Fer de Lance - Truly Intelligent Multimedia Browsing

Wolfgang Müller is the maintainer of GIFT, GNU's very interesting Content Based Image Retrieval System (CBIRS). A CBIRS is a system to search for images based on their content. Wolfgang wrote to the dot recently inviting us to make public his latest efforts to integrate CBIR and related technologies in KDE. He has launched a new project, Fer de Lance, which is meant to properly integrate GIFT's technology in Free Software desktop environments and browsers. The goal is to have a completely open source infrastructure which can make open source desktops "content-aware". Carsten Pfeiffer found this new development very innovative, and started to write kmrml to provide KDE support for GIFT. Kmrml, which already has a preliminary Konqueror plugin as well as an IO slave, is available here (screenshot). Wolfgang and Carsten hope that you will find a minute to read the relevant information at the sites linked above, and then want to contribute to their projects' development.


The Dutch scientist Ben Schouten recently published on this subject: How does a computer recognize a cow?
( He wrote some software to it too. Don't know if it's GPL though.

By Jos van den Oever at Mon, 2001/05/07 - 5:00am


Thanks for the link.

Work about content-based image retrieval has been around for quite a while. This field is very active, and I hope it continues to be.

Fer-de-Lance is an effort to bring this work to the normal user, and to show that retrieval services like the ones the GIFT and similar systems can offer are useful for daily work.

At the same time this can give an impulse for research on query engines that are *more* useful for the user.

The task is huge, but there are many useful milestones, so things should be fun to do.

By Wolfgang Mueller at Mon, 2001/05/07 - 5:00am

Can anyone translate that? I can't read dutch :-(

By Fabian Wolf at Mon, 2001/05/07 - 5:00am

If you are interested in the field as a whole, try looking for

Content-Based Retrieval, CBR
Content-Based Image Retrieval, CBIR

Or look for systems:
Viper (the query engine of the GIFT)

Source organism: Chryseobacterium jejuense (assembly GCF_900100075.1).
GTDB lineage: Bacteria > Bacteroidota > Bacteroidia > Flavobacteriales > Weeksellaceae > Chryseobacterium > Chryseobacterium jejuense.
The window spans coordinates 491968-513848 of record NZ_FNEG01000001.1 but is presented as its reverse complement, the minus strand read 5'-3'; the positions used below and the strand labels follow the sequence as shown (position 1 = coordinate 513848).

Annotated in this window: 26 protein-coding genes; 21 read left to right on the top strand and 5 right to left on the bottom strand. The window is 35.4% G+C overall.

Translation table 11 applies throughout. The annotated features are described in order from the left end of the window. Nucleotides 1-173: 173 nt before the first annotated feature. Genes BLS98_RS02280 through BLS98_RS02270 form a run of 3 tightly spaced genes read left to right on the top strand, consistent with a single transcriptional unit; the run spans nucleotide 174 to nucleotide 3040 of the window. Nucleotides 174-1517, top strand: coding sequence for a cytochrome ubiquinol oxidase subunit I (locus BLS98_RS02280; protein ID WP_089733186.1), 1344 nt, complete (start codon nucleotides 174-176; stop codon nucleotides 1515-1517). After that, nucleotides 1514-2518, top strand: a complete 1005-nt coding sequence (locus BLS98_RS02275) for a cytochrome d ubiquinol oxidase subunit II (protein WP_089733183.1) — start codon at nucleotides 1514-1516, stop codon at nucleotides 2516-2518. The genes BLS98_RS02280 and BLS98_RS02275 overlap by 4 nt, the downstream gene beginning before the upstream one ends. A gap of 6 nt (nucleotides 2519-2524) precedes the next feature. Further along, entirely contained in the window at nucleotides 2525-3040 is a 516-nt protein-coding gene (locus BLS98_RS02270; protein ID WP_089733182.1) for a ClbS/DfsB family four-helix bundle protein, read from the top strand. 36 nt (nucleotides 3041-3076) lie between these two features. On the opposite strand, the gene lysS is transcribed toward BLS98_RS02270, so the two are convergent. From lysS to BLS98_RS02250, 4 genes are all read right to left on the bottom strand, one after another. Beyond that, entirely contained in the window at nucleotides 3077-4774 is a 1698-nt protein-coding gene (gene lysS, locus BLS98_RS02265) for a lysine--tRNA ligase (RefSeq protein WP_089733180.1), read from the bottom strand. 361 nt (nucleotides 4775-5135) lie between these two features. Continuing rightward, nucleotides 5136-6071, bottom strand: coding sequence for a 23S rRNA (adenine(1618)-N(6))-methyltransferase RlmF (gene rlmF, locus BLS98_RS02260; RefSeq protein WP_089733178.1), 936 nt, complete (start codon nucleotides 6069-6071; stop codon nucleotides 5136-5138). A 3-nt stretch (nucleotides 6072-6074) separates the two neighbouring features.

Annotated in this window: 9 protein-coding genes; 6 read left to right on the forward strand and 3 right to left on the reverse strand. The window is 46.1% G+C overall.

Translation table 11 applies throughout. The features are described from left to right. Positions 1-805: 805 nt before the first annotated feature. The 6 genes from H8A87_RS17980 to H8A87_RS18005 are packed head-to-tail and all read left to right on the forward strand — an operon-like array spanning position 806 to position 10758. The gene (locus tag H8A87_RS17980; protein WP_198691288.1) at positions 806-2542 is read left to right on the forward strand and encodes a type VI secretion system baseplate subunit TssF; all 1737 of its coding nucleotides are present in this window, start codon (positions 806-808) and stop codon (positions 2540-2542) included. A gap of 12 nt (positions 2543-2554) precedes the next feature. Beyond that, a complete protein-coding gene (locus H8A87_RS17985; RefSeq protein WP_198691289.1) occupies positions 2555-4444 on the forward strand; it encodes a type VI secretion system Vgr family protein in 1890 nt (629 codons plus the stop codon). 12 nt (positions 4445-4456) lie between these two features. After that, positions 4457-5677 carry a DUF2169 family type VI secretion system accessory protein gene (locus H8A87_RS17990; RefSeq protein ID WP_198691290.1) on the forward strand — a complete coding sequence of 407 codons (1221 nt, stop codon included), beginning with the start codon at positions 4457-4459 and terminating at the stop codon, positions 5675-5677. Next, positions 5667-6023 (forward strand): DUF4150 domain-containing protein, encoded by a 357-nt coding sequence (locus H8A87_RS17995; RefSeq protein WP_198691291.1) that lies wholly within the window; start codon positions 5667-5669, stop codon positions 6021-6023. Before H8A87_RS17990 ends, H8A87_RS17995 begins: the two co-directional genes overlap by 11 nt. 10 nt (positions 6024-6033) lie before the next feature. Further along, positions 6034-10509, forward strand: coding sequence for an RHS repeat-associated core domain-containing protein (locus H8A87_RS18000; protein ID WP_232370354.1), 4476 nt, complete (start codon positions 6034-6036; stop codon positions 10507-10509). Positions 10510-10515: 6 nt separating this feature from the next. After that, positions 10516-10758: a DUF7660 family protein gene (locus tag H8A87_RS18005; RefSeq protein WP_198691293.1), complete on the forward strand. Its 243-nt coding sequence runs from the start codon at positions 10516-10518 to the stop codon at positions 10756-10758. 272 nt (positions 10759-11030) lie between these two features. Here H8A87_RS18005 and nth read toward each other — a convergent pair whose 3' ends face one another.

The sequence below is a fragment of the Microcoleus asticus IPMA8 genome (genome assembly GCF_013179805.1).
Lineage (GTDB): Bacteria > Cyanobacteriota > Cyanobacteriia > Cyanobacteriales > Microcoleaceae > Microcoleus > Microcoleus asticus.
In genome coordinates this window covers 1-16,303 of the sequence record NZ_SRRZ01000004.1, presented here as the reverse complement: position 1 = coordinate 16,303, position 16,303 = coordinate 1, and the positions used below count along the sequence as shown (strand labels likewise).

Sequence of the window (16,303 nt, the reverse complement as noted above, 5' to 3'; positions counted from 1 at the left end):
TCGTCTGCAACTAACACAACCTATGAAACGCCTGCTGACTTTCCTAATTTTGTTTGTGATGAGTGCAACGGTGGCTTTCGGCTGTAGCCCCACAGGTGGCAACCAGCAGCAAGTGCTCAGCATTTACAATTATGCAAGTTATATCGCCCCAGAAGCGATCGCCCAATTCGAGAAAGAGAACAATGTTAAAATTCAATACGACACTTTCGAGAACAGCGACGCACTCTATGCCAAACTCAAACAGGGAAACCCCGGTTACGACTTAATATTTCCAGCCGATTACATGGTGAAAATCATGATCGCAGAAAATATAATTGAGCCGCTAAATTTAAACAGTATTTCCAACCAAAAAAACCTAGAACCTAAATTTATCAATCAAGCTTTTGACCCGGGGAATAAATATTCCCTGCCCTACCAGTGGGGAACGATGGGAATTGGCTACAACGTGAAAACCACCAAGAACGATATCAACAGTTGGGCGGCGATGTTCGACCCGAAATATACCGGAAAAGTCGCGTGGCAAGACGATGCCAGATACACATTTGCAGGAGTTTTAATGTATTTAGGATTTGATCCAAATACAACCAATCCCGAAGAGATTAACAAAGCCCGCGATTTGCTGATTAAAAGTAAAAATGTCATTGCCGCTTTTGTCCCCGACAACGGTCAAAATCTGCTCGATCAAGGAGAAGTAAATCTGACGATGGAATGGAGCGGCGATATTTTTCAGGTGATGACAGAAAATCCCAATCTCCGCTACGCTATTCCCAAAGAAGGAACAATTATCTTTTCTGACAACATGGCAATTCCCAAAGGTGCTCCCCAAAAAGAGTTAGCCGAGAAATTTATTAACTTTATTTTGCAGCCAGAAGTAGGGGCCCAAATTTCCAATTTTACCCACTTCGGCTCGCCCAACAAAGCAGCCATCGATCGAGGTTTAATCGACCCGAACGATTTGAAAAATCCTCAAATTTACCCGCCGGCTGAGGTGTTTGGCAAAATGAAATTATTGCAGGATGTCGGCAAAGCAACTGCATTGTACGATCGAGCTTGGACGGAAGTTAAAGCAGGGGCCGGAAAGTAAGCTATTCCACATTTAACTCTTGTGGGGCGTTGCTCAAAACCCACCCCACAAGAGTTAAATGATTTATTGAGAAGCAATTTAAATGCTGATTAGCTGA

Photobook (MIT, relatively and famous)
QBIC (Query By Image Content, IBM)

The pointer page of the group I am working in has much more links like that. (


By Wolfgang Mueller at Mon, 2001/05/07 - 5:00am

Just a quick note: any search for CBR is likely to turn up pages for Case Based Reasoning, not the same thing!

By Rob at Mon, 2001/05/07 - 5:00am

i only speak a tiny bit, but
you can gather the main bits just from
the english. the screenshot is not quite
so enlightening as carsten's, but the
description confirms that it is in the
same vain of "question and answer" sessions
to improve the computers ability to recognise.

the main thing i got was in english though:
use of the 'drost effect', in a fractal version of an image the image still takes the same representation even when the details become apparent. nice...


By Alex at Mon, 2001/05/07 - 5:00am

Well, I do speak Dutch, but the link provided is a rather uninteresting press release about Ben's work. His PhD thesis is also available online though, and it is in English (don't let the first few Dutch pages fool you). You can download his thesis from

Next, click /pub and then /bens. There are two PDF files. Somehow a direct link to the PDF files doesn't work.



By Martijn Anthonissen at Mon, 2001/05/07 - 5:00am

Dank je wel

By David at Mon, 2001/05/07 - 5:00am

Damned, you guys are so bleeding edge. :) Cool stuff!

By Lenny at Mon, 2001/05/07 - 5:00am

This is simply cool :)

Now, anybody care to convince google to use this ? ;)

By Christian A Str... at Mon, 2001/05/07 - 5:00am

Thanks for trying :-)

Google etc., they are all aware of the field. They have all people working on it (I suppose), but there is the problem that they earn only a finite number of cents per click, and they cannot spend more floating point ops than they get paid.

Furthermore, if you have really HUGE collections you run into problems that GIFT/Viper does not encounter, because it's dealing "just" with a couple (50) of thousands of images in this demo.


By Wolfgang Mueller at Mon, 2001/05/07 - 5:00am

Main scalability problems are:

- Speed of the search with increasing number of images, and if you want to create an index instead of linear sarch, how to design the index.

- Quality and relevance of the search results when the number gets huge. This is quite challenging for a general data. This is usually the most important point and probably requires advances in the low level image processing algorithms. This part is usually what CS people are ignoring and focusing on the first part of the problem.

By Solhell at Tue, 2001/05/08 - 5:00am

Thanks for the clarification.

I take it you're from the business :-)

I rather think that the current focus on indexing and learning techniques is rather a backswing from the times where people were looking for the "holy grail" of image retrieval, the "perfect" distance measure.

I guess we agree that we need both good learning from interaction, and good image modelling. What I would like to see happen, is that the Fer-de-Lance enabled desktop becomes a playground for cutting edge research, with immediate feedback from interested users.

I also think that for the success of both the GIFT and of Fer de Lance, it is crucial to have an open framework into which everybody who's interested can integrate their plugin to add some functionality. This is research, it is moving fast, so we need to be open for everybody with ideas.

The GIFT is a framework into which you can add your query engine, and the next step would be now to make it easier for outsiders to add their own feature set for their own file types (i.e. without adding a complete query engine).


By Wolfgang Mueller at Tue, 2001/05/08 - 5:00am

Related to this topic, there was a news-item on content-based audio-retrieval at